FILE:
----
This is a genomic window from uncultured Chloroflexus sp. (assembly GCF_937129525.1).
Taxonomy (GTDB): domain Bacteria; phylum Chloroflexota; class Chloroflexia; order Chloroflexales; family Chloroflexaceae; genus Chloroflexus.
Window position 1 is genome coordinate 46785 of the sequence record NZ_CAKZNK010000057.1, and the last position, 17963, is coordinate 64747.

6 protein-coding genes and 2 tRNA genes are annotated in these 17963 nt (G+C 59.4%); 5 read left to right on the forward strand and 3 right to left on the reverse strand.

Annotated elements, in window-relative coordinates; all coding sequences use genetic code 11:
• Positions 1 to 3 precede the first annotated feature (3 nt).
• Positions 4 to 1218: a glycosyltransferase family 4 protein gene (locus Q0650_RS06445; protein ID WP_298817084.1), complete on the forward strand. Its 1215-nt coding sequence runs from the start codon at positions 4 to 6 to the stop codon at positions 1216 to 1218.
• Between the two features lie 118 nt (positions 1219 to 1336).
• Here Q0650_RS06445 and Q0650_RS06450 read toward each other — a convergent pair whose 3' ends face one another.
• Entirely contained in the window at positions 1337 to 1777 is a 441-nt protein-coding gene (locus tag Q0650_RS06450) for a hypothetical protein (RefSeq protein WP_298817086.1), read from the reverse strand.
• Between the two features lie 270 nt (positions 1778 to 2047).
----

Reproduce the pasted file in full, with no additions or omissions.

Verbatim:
This is a genomic window from uncultured Chloroflexus sp. (assembly GCF_937129525.1).
Taxonomy (GTDB): domain Bacteria; phylum Chloroflexota; class Chloroflexia; order Chloroflexales; family Chloroflexaceae; genus Chloroflexus.
Window position 1 is genome coordinate 46785 of the sequence record NZ_CAKZNK010000057.1, and the last position, 17963, is coordinate 64747.

6 protein-coding genes and 2 tRNA genes are annotated in these 17963 nt (G+C 59.4%); 5 read left to right on the forward strand and 3 right to left on the reverse strand.

Annotated elements, in window-relative coordinates; all coding sequences use genetic code 11:
• Positions 1 to 3 precede the first annotated feature (3 nt).
• Positions 4 to 1218: a glycosyltransferase family 4 protein gene (locus Q0650_RS06445; protein ID WP_298817084.1), complete on the forward strand. Its 1215-nt coding sequence runs from the start codon at positions 4 to 6 to the stop codon at positions 1216 to 1218.
• Between the two features lie 118 nt (positions 1219 to 1336).
• Here Q0650_RS06445 and Q0650_RS06450 read toward each other — a convergent pair whose 3' ends face one another.
• Entirely contained in the window at positions 1337 to 1777 is a 441-nt protein-coding gene (locus tag Q0650_RS06450) for a hypothetical protein (RefSeq protein WP_298817086.1), read from the reverse strand.
• Between the two features lie 270 nt (positions 1778 to 2047).